I was surprised one day when my daughter didn’t want to eat a vegetable she had always enjoyed before. The reason she no longer liked this vegetable was because one of her third grade classmates told her it was ‘yucky.’ My daughter at the vegetable after we pointed out that maybe her friend didn’t like it because it wasn’t cooked the same way we cooked it.
A University of Maryland-led study has found that the seeds of peer pressure are sewn when a child is about nine years old. At that time the child is still able to deal with peer pressure, but it doesn’t take long before the effects of peer pressure can be too difficult to deal with, especially when it means acceptance or rejection.
Peer pressure can be a form of bullying that leads to some form of injustice. Children usually want to be fair, but they also want to be liked. Don’t make the mistake of thinking your nine or ten-year old is just imagining things or that there might not be a problem if he or she is uncomfortable with something. A parent who makes it a point to communicate with the child will often recognize the effects of peer-pressure and can help the child realize that the vegetables might not have been cooked differently.
Peer Pressure Starts in Childhood, Not with Teens.
Years ago I often saw two different but similar bumper stickers: ‘You Are What You Eat’ and ‘You Are What You Read.’
I’ve been working on a children’s picture book with vegetables as one part of the tale, that’s why this article in the Mercury News attracted me. As I read it, however, I thought of those two bumper stickers. So, for me that’s the theme of the article and the two bumper stickers come together.
You eat what your read.
You read what you eat.
Three books featuring food are discussed: “Yummy Yucky’ about foods that are yummy and foods that are not. Unfortunately, the yummy foods tend to be sugary. The second book is a Sesame Street book, ‘Ding Dong Elmo’s Here’ has the Sesame Street puppets looking at platesful of mostly fruits and vegetables. The third book, ‘The ABC’s of Fruits and Vegetables and Beyond’ is actually an alphabet where the author’s intention was to get children familiar with the vocabulary of healthy eating.
When my daughter was seven she was afraid to eat mushrooms and beans because a friend had convinced her that both of them were ‘dirty.’ It took us a little while to convince her that by the time we cooked them they weren’t dirty anymore. The point is, though, that children are influenced by what they are told about food and books have a part in that.
What will it be in kid books: cupcakes or carrots?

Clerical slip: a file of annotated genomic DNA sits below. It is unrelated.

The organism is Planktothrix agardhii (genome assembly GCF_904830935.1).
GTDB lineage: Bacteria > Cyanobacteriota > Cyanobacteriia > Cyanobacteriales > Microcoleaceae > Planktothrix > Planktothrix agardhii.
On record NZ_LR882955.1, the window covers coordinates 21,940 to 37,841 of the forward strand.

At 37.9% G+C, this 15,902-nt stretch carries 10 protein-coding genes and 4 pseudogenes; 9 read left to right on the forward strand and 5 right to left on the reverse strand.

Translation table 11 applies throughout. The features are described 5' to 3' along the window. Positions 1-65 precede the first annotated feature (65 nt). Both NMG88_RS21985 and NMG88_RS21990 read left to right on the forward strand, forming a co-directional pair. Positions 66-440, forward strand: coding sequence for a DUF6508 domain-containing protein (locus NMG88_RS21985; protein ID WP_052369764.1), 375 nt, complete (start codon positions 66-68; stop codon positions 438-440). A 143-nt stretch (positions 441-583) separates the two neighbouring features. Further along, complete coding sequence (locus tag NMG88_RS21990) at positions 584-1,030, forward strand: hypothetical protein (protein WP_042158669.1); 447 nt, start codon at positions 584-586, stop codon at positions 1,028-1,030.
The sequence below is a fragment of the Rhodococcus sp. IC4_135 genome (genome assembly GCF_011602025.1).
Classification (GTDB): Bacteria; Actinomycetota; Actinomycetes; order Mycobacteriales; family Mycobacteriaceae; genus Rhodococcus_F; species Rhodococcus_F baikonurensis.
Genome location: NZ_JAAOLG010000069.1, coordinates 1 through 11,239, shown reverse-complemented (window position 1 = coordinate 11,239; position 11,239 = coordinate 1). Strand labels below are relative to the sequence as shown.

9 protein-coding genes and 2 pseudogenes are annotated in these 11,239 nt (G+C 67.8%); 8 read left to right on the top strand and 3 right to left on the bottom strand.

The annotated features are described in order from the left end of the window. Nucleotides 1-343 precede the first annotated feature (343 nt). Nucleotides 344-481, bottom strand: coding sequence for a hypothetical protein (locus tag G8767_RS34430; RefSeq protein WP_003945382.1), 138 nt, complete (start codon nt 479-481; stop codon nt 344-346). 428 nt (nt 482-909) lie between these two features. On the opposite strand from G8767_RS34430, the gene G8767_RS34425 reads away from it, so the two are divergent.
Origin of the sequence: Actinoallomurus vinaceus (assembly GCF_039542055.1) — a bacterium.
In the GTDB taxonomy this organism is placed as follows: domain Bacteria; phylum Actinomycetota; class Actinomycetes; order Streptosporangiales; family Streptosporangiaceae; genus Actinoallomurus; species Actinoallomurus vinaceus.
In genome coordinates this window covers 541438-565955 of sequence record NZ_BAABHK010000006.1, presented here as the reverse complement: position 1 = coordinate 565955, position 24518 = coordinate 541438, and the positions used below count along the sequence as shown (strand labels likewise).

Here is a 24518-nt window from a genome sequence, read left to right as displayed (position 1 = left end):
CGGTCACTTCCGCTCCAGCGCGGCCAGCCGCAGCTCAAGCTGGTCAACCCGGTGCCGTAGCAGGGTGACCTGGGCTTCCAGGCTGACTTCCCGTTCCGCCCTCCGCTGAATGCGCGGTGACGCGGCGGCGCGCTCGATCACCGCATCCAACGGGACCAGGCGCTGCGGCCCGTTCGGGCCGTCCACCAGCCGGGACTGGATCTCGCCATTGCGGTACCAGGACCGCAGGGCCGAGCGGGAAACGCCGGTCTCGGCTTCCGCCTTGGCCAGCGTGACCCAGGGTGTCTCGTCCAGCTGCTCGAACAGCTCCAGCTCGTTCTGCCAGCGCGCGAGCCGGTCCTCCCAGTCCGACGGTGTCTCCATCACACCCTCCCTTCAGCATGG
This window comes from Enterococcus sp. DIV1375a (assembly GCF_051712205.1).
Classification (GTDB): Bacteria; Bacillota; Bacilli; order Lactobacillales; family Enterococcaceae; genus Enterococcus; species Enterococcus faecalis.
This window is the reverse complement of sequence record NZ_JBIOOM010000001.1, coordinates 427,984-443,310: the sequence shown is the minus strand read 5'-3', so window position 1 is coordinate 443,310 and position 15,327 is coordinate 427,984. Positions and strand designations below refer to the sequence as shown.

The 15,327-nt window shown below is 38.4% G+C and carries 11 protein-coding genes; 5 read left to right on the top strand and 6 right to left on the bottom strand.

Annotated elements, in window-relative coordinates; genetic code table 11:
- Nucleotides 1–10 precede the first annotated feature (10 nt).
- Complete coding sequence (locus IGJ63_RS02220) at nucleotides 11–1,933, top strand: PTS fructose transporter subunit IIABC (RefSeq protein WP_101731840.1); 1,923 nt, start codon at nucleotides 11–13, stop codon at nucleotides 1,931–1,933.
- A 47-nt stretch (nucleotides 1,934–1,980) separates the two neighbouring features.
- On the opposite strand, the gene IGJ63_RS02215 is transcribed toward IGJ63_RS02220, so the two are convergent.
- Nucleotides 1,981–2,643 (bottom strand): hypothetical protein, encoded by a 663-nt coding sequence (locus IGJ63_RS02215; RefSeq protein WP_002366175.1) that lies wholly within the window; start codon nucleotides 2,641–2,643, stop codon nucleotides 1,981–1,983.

These are more than cute, these are special.
I don’t know how our troops feel about letters like these, but when I was in the Army I saw only a handful of letters like these. They came in one envelope and it was the only time during my three years that I saw any letters from children back in the States. I was in Germany so maybe the guys in Viet Nam saw more of them, but probably not very many. The value put on being in the military back then wasn’t anywhere near as great as it is now.
The letters were passed around and most of the guys laughed at them, at the naiveté of the third graders, at their poor spelling and grammar. I thought that was a shame because some of the guys who were laughing were probably embarrassed because they couldn’t spell much better, perhaps not even as well. Of course we were all pretty young and naive ourselves and unable to really understand the curiosity and concern those children were expressing.
The letters didn’t impress us, didn’t touch our hearts. We saw them as just one of those class projects designed by well meaning teachers to kill for students who had no real understanding of what they were doing. We were asked to pick out a letter and respond so I quickly found one I liked (“Do you like football?”) and wrote a nice letter inviting another letter, but I never saw one. I sometimes wonder if the child ever saw it.
I hope the guys who see these letters are touched by them and ignore the spelling and take into account that these are children writing, children who probably do care about them.
12 Cute Letters From Kids to Soldiers.
A four year old spending more time with an iPad than playing outside, a three year old playing games on an iPad while riding in the grocery cart, wonderful or not?
It used to be that parents were admonished for turning on the TV and plunking their kids down in front of it. The same goes for using any other form of technology to take the load off of parenting and ‘getting the kid out of your hair. Continue reading